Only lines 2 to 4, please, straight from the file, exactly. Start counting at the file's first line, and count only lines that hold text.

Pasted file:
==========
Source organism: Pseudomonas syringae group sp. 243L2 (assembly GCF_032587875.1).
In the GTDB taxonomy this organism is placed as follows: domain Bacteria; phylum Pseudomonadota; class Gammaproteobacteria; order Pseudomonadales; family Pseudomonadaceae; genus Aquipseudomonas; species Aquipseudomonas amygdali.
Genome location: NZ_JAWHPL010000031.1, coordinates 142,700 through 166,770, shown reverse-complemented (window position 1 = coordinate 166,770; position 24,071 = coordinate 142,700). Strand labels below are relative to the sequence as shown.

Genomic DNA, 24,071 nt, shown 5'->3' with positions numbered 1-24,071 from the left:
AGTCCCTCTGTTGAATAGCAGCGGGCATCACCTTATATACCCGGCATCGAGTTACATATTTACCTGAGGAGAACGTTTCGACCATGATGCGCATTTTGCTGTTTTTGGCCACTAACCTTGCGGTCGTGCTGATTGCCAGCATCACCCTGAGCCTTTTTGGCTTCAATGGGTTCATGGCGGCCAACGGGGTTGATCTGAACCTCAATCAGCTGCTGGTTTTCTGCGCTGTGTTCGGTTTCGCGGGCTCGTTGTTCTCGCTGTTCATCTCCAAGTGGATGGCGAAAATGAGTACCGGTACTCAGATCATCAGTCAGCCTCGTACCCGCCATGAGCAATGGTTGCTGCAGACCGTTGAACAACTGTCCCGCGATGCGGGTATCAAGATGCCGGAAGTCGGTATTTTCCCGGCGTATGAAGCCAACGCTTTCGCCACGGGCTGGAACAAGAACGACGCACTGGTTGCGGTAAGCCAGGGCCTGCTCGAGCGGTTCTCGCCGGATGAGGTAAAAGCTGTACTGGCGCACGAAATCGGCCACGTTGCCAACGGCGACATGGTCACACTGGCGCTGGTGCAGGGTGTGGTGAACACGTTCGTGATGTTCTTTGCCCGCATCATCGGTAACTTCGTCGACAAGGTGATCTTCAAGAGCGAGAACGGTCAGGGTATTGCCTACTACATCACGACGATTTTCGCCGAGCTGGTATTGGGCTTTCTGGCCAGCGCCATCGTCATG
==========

In the GTDB taxonomy this organism is placed as follows: domain Bacteria; phylum Pseudomonadota; class Gammaproteobacteria; order Pseudomonadales; family Pseudomonadaceae; genus Aquipseudomonas; species Aquipseudomonas amygdali.
Genome location: NZ_JAWHPL010000031.1, coordinates 142,700 through 166,770, shown reverse-complemented (window position 1 = coordinate 166,770; position 24,071 = coordinate 142,700). Strand labels below are relative to the sequence as shown.

Genomic DNA, 24,071 nt, shown 5'->3' with positions numbered 1-24,071 from the left: